It seemed too good to be true to Everett resident Andreas Tsircou when he first reached out to Street Smarts four years ago. His question about an inconvenient intersection quickly prompted the city of Everett to agree to install a right-turn arrow for drivers on westbound 112th Street SE wanting to turn north on 7th Avenue SE.
Asking was the easy part. He was hoping persistence was the key to actually seeing the project through. But it turned out to be a significantly more complex undertaking.
At the T-intersection, while vehicles are turning left from 7th to 112th, the light remains red for drivers heading the opposite way. From 112th, drivers have the option of coming to a full stop then turning right onto 7th.
Tsircou, who lives nearby, saw it as the perfect place to add a right-turn arrow.
With a dedicated right-turn lane and sufficient right turning volumes, the intersection met conditions set out by the city to install the turn signal there. In March 2015, the city anticipated it would be added within a year.
After 2½ years of waiting, Tsircou reached out again to Street Smarts. The project was more complicated than initially thought, the city said back in November 2017.
“The current controllers (for traffic lights) don’t have a key feature that would have simplified implementation,” Tim Miller, a traffic engineer, said then. “We will need to upgrade the controller and use overlap phases.”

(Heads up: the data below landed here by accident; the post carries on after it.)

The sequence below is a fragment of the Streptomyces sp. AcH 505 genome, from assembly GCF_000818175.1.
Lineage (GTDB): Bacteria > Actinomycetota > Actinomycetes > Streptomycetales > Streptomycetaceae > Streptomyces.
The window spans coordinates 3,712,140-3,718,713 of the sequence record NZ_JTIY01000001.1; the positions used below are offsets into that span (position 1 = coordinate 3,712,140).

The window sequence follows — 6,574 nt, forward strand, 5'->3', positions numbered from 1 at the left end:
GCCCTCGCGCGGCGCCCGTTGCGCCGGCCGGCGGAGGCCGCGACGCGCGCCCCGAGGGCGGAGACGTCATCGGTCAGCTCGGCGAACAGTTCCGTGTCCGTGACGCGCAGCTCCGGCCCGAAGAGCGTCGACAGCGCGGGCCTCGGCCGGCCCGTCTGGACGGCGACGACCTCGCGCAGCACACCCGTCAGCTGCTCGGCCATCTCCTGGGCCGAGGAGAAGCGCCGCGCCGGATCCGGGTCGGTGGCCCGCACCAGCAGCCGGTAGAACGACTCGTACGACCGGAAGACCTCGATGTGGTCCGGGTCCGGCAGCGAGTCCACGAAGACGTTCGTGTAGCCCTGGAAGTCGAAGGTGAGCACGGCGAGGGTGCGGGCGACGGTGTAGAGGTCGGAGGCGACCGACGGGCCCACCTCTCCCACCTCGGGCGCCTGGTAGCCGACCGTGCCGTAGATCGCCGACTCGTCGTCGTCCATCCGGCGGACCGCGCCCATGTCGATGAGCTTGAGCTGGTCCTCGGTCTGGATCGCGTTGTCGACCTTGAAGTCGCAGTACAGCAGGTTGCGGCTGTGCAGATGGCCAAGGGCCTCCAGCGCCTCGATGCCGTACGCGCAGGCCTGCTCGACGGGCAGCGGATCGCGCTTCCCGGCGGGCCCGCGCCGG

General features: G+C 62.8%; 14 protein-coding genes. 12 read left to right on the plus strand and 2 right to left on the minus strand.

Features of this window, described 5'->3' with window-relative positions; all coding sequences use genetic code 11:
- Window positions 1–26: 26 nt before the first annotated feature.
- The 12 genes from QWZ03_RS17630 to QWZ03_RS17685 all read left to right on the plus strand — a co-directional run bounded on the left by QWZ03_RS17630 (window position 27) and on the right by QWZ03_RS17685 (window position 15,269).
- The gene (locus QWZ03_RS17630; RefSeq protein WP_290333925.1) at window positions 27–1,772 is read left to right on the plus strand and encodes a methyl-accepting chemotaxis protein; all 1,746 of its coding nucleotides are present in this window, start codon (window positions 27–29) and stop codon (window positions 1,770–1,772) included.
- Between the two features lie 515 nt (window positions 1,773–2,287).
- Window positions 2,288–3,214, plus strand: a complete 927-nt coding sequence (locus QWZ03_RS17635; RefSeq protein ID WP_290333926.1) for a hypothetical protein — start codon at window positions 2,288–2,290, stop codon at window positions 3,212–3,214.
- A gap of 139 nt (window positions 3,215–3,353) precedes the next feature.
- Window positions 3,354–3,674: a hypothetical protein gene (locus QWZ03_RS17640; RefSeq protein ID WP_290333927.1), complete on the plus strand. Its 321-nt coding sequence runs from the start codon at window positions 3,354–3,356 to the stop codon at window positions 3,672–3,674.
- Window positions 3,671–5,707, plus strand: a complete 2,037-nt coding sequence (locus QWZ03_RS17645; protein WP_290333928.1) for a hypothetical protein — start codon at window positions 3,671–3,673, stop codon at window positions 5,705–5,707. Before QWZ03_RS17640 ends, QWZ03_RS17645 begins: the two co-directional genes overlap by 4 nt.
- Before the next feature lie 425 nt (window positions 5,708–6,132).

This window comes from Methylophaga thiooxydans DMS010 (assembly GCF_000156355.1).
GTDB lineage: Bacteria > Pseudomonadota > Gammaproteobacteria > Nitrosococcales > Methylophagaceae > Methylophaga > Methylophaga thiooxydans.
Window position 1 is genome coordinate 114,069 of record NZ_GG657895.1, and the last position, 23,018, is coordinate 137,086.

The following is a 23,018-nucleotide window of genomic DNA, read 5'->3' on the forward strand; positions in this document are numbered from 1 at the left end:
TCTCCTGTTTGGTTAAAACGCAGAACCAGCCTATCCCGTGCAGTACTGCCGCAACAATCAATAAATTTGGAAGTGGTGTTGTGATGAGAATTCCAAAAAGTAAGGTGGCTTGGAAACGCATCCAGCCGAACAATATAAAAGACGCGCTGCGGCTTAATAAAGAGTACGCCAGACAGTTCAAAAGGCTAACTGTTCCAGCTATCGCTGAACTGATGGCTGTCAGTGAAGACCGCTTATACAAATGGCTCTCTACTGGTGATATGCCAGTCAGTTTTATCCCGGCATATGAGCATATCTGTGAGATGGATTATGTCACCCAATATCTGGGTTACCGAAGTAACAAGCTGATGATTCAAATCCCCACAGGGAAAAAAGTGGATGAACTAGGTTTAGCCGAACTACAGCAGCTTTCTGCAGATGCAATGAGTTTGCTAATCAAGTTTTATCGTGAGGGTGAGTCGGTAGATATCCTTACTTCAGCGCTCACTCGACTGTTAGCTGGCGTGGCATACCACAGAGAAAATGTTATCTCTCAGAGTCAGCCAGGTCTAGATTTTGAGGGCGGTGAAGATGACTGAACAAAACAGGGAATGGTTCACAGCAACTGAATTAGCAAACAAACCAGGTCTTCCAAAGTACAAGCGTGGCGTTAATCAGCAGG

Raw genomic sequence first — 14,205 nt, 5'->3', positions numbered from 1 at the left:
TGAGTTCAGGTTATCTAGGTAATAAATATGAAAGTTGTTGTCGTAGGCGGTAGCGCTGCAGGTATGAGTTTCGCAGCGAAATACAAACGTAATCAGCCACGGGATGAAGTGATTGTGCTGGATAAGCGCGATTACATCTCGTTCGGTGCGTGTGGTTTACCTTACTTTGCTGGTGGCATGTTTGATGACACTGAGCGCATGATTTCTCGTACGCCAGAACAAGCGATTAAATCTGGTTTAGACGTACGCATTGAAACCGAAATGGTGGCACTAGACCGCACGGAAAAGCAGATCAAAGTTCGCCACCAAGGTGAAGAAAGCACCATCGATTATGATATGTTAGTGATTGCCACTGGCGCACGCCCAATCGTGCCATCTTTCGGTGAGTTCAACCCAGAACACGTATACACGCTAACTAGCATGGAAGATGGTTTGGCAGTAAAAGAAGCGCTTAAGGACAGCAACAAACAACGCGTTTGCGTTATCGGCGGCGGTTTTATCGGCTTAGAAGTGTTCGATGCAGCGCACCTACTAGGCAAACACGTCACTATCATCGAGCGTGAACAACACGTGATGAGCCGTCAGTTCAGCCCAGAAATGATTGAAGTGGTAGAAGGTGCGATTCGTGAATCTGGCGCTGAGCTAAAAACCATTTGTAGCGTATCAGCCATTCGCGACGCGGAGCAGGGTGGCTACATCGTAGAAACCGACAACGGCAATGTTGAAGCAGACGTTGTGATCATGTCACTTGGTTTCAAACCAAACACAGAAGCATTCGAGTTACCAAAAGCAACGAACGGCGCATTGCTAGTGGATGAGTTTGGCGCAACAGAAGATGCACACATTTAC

“We do have a signal work plan in place,” he added, “and we expect we can accomplish this in 2018.”
That deadline passed and the intersection remains the same. So once again Tsircou contacted Street Smarts for an update.
“As it turns out, the installation of the right turn signal at this intersection is a significantly more complex undertaking than was originally anticipated,” Miller explained in a recent email.
To make the change, either an existing pedestrian crosswalk would have to be removed or “an advanced, non-standard signal controller configuration along with wiring changes” would be needed, Miller said.
At this time, he said, the city decided to keep the crosswalk. And the situation, in staff’s opinion, didn’t warrant the equipment necessary to make the change.
The existing exclusive right-turn lane will have to suffice.
Tsircou, did however, spur the city to further study the intersection. And if a change could improve operation or safety, there’s still a chance a right-turn signal could come. Stay tuned …
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